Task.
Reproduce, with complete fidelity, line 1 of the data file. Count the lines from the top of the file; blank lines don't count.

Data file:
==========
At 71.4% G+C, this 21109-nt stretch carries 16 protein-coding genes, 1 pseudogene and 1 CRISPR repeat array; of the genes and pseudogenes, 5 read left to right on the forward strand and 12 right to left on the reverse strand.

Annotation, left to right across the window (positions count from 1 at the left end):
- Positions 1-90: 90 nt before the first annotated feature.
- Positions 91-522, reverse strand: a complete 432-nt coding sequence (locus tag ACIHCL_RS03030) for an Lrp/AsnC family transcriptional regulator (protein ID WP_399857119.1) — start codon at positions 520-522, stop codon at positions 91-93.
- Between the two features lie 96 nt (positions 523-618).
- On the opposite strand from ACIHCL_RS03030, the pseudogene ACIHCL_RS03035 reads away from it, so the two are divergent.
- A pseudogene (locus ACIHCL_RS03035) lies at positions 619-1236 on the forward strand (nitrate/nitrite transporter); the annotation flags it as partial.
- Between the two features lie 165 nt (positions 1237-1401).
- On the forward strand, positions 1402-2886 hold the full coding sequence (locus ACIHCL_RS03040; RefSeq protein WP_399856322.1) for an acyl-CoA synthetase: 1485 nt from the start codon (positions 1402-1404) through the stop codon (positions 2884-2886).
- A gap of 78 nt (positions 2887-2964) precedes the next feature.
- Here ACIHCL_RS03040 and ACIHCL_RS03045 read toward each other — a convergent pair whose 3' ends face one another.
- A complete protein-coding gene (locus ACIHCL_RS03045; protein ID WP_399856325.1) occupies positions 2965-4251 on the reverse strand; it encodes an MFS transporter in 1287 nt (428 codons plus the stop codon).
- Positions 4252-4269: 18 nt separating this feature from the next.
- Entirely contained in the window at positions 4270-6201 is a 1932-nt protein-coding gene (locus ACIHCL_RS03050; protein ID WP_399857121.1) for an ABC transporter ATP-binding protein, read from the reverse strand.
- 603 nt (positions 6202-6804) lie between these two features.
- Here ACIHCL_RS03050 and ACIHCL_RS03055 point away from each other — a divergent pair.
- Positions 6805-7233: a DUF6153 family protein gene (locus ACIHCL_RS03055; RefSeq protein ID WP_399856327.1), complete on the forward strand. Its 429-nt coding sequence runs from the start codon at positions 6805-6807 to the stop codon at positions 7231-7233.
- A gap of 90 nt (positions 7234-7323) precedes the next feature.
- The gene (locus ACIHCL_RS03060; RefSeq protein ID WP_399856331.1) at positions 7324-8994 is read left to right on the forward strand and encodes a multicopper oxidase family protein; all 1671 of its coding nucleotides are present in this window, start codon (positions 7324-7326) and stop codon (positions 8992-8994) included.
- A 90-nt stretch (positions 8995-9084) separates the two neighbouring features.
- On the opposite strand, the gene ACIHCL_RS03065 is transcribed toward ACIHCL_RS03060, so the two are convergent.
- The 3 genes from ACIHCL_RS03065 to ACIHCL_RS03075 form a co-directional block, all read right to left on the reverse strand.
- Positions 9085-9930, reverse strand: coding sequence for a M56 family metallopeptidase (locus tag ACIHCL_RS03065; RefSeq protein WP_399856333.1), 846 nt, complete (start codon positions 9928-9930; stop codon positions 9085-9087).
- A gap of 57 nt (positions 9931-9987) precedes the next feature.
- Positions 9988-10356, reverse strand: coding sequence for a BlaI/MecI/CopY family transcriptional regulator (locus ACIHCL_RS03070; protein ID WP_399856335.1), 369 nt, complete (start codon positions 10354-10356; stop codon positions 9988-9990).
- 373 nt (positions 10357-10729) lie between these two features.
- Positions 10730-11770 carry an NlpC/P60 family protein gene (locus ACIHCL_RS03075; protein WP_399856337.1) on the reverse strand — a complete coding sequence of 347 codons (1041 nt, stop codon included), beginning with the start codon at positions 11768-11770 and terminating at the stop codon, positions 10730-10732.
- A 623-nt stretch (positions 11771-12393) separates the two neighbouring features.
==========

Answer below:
At 71.4% G+C, this 21109-nt stretch carries 16 protein-coding genes, 1 pseudogene and 1 CRISPR repeat array; of the genes and pseudogenes, 5 read left to right on the forward strand and 12 right to left on the reverse strand.